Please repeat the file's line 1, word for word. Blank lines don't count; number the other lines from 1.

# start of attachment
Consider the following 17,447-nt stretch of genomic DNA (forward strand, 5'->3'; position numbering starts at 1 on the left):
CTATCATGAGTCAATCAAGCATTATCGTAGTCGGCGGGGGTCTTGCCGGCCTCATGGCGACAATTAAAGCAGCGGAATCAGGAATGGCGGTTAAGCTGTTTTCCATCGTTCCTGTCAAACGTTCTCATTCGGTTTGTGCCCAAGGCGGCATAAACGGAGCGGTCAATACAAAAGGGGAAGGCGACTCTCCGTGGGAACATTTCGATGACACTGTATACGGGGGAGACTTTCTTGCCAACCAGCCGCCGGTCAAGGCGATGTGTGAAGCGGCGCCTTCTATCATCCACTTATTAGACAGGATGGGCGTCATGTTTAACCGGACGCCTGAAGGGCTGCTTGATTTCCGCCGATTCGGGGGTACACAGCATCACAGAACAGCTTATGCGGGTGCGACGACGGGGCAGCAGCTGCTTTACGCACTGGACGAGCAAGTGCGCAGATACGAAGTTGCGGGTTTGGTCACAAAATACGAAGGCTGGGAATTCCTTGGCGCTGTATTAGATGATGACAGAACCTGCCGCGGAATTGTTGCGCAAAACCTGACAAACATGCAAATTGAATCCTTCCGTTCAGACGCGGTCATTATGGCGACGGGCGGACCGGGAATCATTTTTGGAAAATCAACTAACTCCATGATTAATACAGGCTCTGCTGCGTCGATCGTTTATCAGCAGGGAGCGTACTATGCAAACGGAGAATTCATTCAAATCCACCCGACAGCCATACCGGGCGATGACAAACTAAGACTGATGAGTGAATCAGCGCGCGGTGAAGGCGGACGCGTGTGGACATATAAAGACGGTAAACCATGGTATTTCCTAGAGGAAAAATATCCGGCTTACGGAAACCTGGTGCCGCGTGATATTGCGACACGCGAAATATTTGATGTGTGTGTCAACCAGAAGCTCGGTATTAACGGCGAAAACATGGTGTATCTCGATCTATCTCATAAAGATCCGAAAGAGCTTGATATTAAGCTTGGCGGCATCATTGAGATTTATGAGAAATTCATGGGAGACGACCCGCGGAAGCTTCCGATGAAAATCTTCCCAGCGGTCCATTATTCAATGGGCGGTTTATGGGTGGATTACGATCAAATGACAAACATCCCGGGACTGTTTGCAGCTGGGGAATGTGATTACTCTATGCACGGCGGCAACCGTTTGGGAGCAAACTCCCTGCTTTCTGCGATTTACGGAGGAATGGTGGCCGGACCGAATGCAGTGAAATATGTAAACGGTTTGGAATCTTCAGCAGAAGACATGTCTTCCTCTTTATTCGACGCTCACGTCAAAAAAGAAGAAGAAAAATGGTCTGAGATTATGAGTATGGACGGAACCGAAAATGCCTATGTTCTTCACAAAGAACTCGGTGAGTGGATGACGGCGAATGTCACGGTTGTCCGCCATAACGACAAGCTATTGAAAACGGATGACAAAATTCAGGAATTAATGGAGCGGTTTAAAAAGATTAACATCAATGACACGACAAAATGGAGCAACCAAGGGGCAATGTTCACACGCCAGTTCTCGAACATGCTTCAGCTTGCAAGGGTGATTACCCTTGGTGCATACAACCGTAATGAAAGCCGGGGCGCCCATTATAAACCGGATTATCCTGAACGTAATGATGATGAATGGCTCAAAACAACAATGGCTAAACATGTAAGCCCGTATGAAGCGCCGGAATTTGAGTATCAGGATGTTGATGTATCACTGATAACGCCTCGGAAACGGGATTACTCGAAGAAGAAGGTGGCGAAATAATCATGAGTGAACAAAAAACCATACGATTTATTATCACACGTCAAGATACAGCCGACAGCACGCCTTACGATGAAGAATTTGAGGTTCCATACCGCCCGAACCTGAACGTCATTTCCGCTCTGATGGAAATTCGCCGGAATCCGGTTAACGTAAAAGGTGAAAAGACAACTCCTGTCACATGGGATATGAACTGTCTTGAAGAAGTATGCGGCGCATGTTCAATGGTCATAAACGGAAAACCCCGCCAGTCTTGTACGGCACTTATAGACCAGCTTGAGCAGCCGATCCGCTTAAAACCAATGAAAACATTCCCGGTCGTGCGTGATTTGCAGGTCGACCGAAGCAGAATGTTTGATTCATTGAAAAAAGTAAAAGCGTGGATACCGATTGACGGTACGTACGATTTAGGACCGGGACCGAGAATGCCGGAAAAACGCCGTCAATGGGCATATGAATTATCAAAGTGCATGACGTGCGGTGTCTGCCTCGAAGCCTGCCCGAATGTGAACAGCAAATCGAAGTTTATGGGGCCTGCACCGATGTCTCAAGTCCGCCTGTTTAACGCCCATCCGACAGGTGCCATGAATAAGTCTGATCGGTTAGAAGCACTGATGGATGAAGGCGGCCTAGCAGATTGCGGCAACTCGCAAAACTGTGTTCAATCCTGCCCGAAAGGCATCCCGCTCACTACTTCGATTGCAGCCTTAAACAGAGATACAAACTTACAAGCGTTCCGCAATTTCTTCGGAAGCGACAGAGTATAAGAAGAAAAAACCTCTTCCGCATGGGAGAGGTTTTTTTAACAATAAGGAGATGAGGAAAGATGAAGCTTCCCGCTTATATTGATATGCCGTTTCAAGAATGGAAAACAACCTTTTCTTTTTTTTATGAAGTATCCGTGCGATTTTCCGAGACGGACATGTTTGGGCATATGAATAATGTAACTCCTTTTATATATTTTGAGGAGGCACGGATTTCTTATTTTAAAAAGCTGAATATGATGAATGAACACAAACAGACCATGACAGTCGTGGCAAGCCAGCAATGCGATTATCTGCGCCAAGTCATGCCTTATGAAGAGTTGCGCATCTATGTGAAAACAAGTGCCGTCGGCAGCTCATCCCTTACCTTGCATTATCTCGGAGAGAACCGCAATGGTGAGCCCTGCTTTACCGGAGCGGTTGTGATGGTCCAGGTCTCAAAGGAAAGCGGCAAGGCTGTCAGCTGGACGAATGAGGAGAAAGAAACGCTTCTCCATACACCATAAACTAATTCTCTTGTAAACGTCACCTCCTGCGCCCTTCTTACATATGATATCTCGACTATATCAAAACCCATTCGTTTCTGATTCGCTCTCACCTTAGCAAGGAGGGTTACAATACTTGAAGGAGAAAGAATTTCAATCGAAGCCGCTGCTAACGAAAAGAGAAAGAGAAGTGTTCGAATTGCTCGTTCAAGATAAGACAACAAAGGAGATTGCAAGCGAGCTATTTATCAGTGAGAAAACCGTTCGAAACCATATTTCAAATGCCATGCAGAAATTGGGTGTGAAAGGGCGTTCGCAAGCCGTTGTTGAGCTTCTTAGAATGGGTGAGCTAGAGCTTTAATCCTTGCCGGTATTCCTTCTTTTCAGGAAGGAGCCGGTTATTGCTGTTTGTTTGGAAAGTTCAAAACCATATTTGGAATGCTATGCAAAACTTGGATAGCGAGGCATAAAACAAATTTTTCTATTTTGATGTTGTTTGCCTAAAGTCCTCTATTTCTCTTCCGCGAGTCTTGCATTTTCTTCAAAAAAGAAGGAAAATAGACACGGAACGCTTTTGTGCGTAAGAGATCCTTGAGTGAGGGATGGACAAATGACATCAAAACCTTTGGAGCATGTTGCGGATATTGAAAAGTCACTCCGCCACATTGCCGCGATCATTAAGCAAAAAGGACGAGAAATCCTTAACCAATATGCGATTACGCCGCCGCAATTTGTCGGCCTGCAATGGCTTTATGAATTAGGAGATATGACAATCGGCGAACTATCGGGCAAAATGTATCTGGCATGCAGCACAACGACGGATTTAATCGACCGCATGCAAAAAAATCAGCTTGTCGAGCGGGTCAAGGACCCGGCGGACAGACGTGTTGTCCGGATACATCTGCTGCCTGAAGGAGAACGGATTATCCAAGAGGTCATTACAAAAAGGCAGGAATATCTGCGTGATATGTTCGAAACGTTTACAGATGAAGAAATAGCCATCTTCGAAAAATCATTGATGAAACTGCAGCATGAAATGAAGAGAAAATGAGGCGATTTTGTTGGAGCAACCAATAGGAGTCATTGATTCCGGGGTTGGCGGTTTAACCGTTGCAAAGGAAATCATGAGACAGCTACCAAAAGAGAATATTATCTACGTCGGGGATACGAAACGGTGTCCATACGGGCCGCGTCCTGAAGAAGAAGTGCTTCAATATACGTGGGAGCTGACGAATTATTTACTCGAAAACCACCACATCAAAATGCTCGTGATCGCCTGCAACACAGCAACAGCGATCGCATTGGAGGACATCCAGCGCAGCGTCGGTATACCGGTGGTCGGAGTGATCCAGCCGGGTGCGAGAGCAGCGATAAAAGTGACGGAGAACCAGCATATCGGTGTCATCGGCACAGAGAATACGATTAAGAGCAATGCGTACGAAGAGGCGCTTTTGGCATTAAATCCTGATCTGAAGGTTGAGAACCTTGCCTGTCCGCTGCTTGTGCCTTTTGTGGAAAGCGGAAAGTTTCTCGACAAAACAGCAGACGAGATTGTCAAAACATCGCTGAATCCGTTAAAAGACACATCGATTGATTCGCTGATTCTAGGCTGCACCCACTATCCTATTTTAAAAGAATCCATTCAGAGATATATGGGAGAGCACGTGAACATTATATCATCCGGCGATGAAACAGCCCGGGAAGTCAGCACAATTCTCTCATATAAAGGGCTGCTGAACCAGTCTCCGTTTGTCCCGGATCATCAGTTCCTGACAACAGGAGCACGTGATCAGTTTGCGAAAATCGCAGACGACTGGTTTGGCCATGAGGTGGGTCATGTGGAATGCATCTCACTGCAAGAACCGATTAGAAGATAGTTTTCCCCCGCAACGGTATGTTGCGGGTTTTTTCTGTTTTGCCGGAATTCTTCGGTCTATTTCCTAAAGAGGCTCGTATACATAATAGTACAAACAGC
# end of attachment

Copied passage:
Consider the following 17,447-nt stretch of genomic DNA (forward strand, 5'->3'; position numbering starts at 1 on the left):